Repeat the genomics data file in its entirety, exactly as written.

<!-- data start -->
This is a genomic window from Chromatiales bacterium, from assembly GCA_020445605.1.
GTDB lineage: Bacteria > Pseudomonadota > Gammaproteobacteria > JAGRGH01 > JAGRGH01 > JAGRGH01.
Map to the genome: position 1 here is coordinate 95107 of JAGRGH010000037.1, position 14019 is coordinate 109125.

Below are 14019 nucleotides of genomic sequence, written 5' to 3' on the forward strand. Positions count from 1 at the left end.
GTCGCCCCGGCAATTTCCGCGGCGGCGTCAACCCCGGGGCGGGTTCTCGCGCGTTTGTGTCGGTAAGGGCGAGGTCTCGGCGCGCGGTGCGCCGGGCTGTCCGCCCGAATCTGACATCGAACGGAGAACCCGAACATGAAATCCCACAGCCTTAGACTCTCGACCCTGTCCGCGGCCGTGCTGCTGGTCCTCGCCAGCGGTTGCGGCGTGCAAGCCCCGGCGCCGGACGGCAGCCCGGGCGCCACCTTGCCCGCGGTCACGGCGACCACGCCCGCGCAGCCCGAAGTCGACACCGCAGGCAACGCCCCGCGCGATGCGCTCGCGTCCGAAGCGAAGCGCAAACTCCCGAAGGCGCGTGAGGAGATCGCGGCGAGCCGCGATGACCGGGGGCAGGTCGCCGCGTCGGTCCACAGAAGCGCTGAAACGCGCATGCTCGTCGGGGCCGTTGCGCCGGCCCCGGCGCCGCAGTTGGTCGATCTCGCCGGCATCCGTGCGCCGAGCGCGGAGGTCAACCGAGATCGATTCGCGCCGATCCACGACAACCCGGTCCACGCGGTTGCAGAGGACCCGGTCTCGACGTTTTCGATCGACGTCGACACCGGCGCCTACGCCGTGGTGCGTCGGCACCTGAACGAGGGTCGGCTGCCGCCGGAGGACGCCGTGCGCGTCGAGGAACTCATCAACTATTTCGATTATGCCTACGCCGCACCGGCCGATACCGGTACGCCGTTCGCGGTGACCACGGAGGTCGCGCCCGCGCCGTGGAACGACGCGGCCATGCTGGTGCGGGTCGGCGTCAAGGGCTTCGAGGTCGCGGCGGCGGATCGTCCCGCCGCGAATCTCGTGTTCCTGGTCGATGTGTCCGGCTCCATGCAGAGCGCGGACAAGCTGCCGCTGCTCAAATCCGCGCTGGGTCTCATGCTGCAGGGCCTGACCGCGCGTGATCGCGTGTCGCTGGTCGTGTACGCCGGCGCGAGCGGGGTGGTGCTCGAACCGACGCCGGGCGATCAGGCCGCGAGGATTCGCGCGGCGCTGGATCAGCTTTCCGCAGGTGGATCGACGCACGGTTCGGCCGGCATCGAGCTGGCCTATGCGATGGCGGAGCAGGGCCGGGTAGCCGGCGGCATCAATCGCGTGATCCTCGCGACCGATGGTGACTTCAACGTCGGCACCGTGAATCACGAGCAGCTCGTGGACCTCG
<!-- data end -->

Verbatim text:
This is a genomic window from Chromatiales bacterium, from assembly GCA_020445605.1.
GTDB lineage: Bacteria > Pseudomonadota > Gammaproteobacteria > JAGRGH01 > JAGRGH01 > JAGRGH01.
Map to the genome: position 1 here is coordinate 95107 of JAGRGH010000037.1, position 14019 is coordinate 109125.

Below are 14019 nucleotides of genomic sequence, written 5' to 3' on the forward strand. Positions count from 1 at the left end.
GTCGCCCCGGCAATTTCCGCGGCGGCGTCAACCCCGGGGCGGGTTCTCGCGCGTTTGTGTCGGTAAGGGCGAGGTCTCGGCGCGCGGTGCGCCGGGCTGTCCGCCCGAATCTGACATCGAACGGAGAACCCGAACATGAAATCCCACAGCCTTAGACTCTCGACCCTGTCCGCGGCCGTGCTGCTGGTCCTCGCCAGCGGTTGCGGCGTGCAAGCCCCGGCGCCGGACGGCAGCCCGGGCGCCACCTTGCCCGCGGTCACGGCGACCACGCCCGCGCAGCCCGAAGTCGACACCGCAGGCAACGCCCCGCGCGATGCGCTCGCGTCCGAAGCGAAGCGCAAACTCCCGAAGGCGCGTGAGGAGATCGCGGCGAGCCGCGATGACCGGGGGCAGGTCGCCGCGTCGGTCCACAGAAGCGCTGAAACGCGCATGCTCGTCGGGGCCGTTGCGCCGGCCCCGGCGCCGCAGTTGGTCGATCTCGCCGGCATCCGTGCGCCGAGCGCGGAGGTCAACCGAGATCGATTCGCGCCGATCCACGACAACCCGGTCCACGCGGTTGCAGAGGACCCGGTCTCGACGTTTTCGATCGACGTCGACACCGGCGCCTACGCCGTGGTGCGTCGGCACCTGAACGAGGGTCGGCTGCCGCCGGAGGACGCCGTGCGCGTCGAGGAACTCATCAACTATTTCGATTATGCCTACGCCGCACCGGCCGATACCGGTACGCCGTTCGCGGTGACCACGGAGGTCGCGCCCGCGCCGTGGAACGACGCGGCCATGCTGGTGCGGGTCGGCGTCAAGGGCTTCGAGGTCGCGGCGGCGGATCGTCCCGCCGCGAATCTCGTGTTCCTGGTCGATGTGTCCGGCTCCATGCAGAGCGCGGACAAGCTGCCGCTGCTCAAATCCGCGCTGGGTCTCATGCTGCAGGGCCTGACCGCGCGTGATCGCGTGTCGCTGGTCGTGTACGCCGGCGCGAGCGGGGTGGTGCTCGAACCGACGCCGGGCGATCAGGCCGCGAGGATTCGCGCGGCGCTGGATCAGCTTTCCGCAGGTGGATCGACGCACGGTTCGGCCGGCATCGAGCTGGCCTATGCGATGGCGGAGCAGGGCCGGGTAGCCGGCGGCATCAATCGCGTGATCCTCGCGACCGATGGTGACTTCAACGTCGGCACCGTGAATCACGAGCAGCTCGTGGACCTCG